Her, in your ear

Women make up barely a third of most best-pod­cast lists. Don’t miss out. Here are some riv­et­ing casts by women on food, science, his­tory, bird­ing and more

Hindustan Times (Jalandhar) - - HTWEEKEND - RACHEL LOPEZ Over the moon about some­thing that’s still un­der the radar? Tell me at rachel.lopez@htlive.com

Why a col­umn about women pod­cast­ers? Be­cause most cov­er­age of pod­casts leaves them out al­most en­tirely. On best-cast roundups, women make up barely a third of the en­tries. Ac­tively seek­ing them out is worse — most lists of pod­casts by women are fo­cused on fash­ion, re­la­tion­ships, moth­er­hood or var­i­ous kinds of agony-aunt ad­vice. Plug into these shows be­low to find out how women tell it dif­fer­ently.


Ev­ery two weeks, Cyn­thia Graber and Ni­cola Twil­ley put to­gether an episode that starts out about food, but ends up weav­ing in science and his­tory. How come a lemon is re­lated to a grape­fruit? What did now-ex­tinct plants taste like? Both hosts draw ex­cel­lent lines from their guests, tak­ing food jour­nal­ism a notch above the usual chef-and-menu chat­ter. Episodes go back to Septem­ber 2014, so there’s plenty to lis­ten to.


Alie Ward’s premise is sim­ple. Find aca­demic dis­ci­plines that end with ‘ol­ogy’, bring in spe­cial­ists, and ask them how they do what they do. The re­sult — an archive of close to 150 pas­sion­ate peo­ple re­veal­ing the world’s com­plex­i­ties and our at­tempts to un­der­stand them — is avail­able on her web­site, alieward.com. Yes, pen­guinol­ogy is a le­git­i­mate stream, and an ex­pert knows why pen­guins give peb­ble gifts. Four ex­perts joined in to ex­plain vi­rol­ogy last month. There’s even an episode on ge­neal­ogy — in­clud­ing why the word is an ‘al­ogy’ and not an ‘ol­ogy’.


The UK’s Royal So­ci­ety for the Pro­tec­tion of the Birds has its own chirpy pod­cast, on rspb.org.uk.

Host Jane Markham has the kind of tone that sounds trust­wor­thy and in­ter­ested, even when she’s ask­ing ques­tions to orinthol­o­gists, bird­watch­ers, ecol­o­gists and those who track winged mi­gra­tion. There’s mu­sic too, song­bird tunes, caw stud­ies and much, much cluck­ing over cli­mate change.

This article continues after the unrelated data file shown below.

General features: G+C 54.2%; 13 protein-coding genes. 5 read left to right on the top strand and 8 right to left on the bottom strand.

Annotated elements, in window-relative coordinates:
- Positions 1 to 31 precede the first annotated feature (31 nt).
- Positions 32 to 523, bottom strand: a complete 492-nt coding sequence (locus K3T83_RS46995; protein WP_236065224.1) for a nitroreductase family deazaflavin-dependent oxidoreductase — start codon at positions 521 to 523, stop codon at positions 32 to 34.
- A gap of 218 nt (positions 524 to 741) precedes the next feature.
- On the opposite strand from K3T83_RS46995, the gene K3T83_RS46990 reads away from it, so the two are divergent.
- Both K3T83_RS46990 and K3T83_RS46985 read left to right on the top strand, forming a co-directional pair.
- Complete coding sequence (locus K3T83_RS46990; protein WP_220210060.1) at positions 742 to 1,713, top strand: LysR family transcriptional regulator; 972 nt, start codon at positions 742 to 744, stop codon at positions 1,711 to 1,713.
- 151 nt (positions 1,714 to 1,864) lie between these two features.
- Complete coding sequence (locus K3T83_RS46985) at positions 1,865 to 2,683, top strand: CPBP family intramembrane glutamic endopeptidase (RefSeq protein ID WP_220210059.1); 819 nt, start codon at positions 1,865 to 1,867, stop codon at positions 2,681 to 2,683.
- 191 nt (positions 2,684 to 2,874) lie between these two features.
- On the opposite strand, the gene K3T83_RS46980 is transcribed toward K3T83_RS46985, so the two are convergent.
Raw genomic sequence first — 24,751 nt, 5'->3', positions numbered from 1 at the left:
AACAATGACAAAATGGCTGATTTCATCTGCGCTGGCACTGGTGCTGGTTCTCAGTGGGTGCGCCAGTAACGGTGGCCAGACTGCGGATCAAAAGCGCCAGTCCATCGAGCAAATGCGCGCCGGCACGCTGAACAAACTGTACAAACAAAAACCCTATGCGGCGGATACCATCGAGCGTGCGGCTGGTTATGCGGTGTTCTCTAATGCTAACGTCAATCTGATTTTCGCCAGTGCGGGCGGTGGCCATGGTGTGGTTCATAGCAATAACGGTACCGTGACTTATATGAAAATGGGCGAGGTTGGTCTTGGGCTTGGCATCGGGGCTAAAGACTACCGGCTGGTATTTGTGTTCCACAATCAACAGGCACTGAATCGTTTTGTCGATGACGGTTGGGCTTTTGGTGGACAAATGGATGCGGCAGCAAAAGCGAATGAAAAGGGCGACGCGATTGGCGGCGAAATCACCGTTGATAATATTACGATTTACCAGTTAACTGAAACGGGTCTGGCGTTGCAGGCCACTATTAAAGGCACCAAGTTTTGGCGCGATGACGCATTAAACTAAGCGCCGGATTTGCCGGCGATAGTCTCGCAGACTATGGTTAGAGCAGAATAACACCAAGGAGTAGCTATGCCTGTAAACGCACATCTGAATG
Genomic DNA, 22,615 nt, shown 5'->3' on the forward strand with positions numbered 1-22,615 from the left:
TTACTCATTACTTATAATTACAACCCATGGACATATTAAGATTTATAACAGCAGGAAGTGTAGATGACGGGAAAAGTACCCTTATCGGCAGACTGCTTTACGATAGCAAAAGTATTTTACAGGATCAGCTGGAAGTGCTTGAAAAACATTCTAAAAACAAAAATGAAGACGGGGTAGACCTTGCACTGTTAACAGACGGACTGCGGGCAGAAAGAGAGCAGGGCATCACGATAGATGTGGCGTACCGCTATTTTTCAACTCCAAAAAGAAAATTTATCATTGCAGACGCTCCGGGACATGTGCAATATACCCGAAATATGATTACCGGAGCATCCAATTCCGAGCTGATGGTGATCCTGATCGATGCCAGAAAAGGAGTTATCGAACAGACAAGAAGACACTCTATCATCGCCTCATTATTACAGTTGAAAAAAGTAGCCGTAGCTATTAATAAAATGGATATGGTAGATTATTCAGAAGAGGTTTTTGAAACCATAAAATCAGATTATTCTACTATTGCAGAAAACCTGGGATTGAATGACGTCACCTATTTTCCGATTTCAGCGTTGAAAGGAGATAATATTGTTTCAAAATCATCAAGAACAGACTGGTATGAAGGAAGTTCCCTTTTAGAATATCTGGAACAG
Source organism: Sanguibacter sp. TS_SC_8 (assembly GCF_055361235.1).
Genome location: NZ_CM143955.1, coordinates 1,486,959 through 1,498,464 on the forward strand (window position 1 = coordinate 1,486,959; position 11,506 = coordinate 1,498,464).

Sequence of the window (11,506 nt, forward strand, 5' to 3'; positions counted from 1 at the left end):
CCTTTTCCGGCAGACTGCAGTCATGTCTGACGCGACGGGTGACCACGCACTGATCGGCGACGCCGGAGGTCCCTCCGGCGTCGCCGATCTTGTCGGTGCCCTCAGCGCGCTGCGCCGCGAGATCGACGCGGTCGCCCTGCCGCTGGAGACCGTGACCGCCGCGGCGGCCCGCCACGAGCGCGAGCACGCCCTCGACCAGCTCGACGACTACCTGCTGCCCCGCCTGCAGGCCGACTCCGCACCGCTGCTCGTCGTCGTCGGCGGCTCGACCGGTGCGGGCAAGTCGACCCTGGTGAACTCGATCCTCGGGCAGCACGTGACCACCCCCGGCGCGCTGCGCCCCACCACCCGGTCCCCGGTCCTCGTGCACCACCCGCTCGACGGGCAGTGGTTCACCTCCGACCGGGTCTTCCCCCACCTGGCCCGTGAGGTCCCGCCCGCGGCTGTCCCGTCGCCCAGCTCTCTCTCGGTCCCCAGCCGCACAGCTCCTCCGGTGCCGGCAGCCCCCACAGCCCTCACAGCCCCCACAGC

His­to­rian Jill Le­pore — she teaches at Har­vard and writes in the New Yorker — ex­plores how truth is shaped by so­ci­eties, and how we end up ‘know­ing’ the things we do. Each episode starts with a mys­tery, and opens with a re-en­act­ment. From there, it blows up to cover the his­tory of knowl­edge, the life­cy­cle of a fact, and what we con­sider ev­i­dence. Fit­ting for a time when far too many peo­ple don’t even be­lieve the pan­demic is real.


No one knows what to­mor­row will bring, but fu­tur­ist Rose Eveleth knows more than most. Her job cov­ers ma­te­rial that doesn’t make it to your com­pany’s quar­terly pro­jec­tions. The pod­cast uses ex­ist­ing science and real-world de­vel­op­ments to imag­ine fu­tures in which hu­mans might be able to see in the dark, when satel­lites might track crime, or we may beat death by con­tin­u­ing as sim­u­la­tions. Through it all, Eveleth talks su­per­fast, al­most like she’s rac­ing to­wards to­mor­row.


At just 12 episodes, Ruk­mini Cal­li­machi’s ac­count of the rise of the Is­lamic State is riv­et­ing, dis­turb­ing and com­plex. Cal­li­machi, who cov­ers ter­ror­ism for The New York Times, has none of the bravado or hero com­plex typ­i­cal of war jour­nal­ists. In the pod­cast avail­able on ra­diop­ub­lic.com, she ex­plains the con­di­tions that al­lowed ISIS to flour­ish, weaves in heart­break­ing in­ter­views with vic­tims, de­fec­tors and com­mu­nity lead­ers, and of­fers nu­ances to the good-Mus­lim-bad-Mus­lim bi­nary that dom­i­nates so much re­portage world­wide.


Yes, there are pod­casts by women fo­cused on fash­ion, moth­er­hood and agony-aunt ad­vice. But there are oth­ers dis­cussing ISIS, phi­los­o­phy, fu­ture worlds and the na­ture of truth.

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